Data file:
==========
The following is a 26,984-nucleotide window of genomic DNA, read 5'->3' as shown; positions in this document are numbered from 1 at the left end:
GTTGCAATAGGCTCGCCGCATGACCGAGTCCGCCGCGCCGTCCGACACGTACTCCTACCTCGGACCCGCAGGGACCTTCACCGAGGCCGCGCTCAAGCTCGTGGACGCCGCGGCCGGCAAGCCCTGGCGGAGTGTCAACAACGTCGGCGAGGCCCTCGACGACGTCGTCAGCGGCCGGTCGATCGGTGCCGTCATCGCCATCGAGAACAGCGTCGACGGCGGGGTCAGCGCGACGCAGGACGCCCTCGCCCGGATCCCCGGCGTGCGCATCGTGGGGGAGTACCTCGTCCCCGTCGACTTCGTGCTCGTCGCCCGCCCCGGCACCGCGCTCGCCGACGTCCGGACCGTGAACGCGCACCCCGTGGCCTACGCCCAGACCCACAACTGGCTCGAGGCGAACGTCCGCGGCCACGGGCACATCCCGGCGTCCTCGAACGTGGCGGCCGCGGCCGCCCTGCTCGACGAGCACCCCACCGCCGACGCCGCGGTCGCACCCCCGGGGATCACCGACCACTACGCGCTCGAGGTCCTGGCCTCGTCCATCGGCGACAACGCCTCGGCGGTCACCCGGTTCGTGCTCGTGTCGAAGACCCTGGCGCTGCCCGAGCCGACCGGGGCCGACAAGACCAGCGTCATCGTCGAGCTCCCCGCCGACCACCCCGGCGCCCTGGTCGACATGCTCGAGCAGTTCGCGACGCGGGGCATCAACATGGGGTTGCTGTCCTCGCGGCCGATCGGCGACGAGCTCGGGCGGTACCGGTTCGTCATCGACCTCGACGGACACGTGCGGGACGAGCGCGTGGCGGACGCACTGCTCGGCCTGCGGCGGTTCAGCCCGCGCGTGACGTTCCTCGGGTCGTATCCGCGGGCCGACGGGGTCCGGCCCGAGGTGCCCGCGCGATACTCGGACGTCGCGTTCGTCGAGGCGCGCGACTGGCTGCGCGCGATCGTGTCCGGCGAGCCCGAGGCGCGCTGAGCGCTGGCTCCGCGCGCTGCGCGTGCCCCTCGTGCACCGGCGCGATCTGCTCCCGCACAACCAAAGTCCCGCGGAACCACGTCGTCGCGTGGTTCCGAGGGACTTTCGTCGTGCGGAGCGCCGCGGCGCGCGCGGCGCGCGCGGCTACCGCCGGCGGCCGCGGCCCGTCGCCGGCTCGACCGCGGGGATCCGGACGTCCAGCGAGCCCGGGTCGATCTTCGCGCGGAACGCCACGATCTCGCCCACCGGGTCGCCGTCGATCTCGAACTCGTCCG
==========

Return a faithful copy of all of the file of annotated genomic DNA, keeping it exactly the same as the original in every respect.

The following is a 26,984-nucleotide window of genomic DNA, read 5'->3' as shown; positions in this document are numbered from 1 at the left end:
GTTGCAATAGGCTCGCCGCATGACCGAGTCCGCCGCGCCGTCCGACACGTACTCCTACCTCGGACCCGCAGGGACCTTCACCGAGGCCGCGCTCAAGCTCGTGGACGCCGCGGCCGGCAAGCCCTGGCGGAGTGTCAACAACGTCGGCGAGGCCCTCGACGACGTCGTCAGCGGCCGGTCGATCGGTGCCGTCATCGCCATCGAGAACAGCGTCGACGGCGGGGTCAGCGCGACGCAGGACGCCCTCGCCCGGATCCCCGGCGTGCGCATCGTGGGGGAGTACCTCGTCCCCGTCGACTTCGTGCTCGTCGCCCGCCCCGGCACCGCGCTCGCCGACGTCCGGACCGTGAACGCGCACCCCGTGGCCTACGCCCAGACCCACAACTGGCTCGAGGCGAACGTCCGCGGCCACGGGCACATCCCGGCGTCCTCGAACGTGGCGGCCGCGGCCGCCCTGCTCGACGAGCACCCCACCGCCGACGCCGCGGTCGCACCCCCGGGGATCACCGACCACTACGCGCTCGAGGTCCTGGCCTCGTCCATCGGCGACAACGCCTCGGCGGTCACCCGGTTCGTGCTCGTGTCGAAGACCCTGGCGCTGCCCGAGCCGACCGGGGCCGACAAGACCAGCGTCATCGTCGAGCTCCCCGCCGACCACCCCGGCGCCCTGGTCGACATGCTCGAGCAGTTCGCGACGCGGGGCATCAACATGGGGTTGCTGTCCTCGCGGCCGATCGGCGACGAGCTCGGGCGGTACCGGTTCGTCATCGACCTCGACGGACACGTGCGGGACGAGCGCGTGGCGGACGCACTGCTCGGCCTGCGGCGGTTCAGCCCGCGCGTGACGTTCCTCGGGTCGTATCCGCGGGCCGACGGGGTCCGGCCCGAGGTGCCCGCGCGATACTCGGACGTCGCGTTCGTCGAGGCGCGCGACTGGCTGCGCGCGATCGTGTCCGGCGAGCCCGAGGCGCGCTGAGCGCTGGCTCCGCGCGCTGCGCGTGCCCCTCGTGCACCGGCGCGATCTGCTCCCGCACAACCAAAGTCCCGCGGAACCACGTCGTCGCGTGGTTCCGAGGGACTTTCGTCGTGCGGAGCGCCGCGGCGCGCGCGGCGCGCGCGGCTACCGCCGGCGGCCGCGGCCCGTCGCCGGCTCGACCGCGGGGATCCGGACGTCCAGCGAGCCCGGGTCGATCTTCGCGCGGAACGCCACGATCTCGCCCACCGGGTCGCCGTCGATCTCGAACTCGTCCG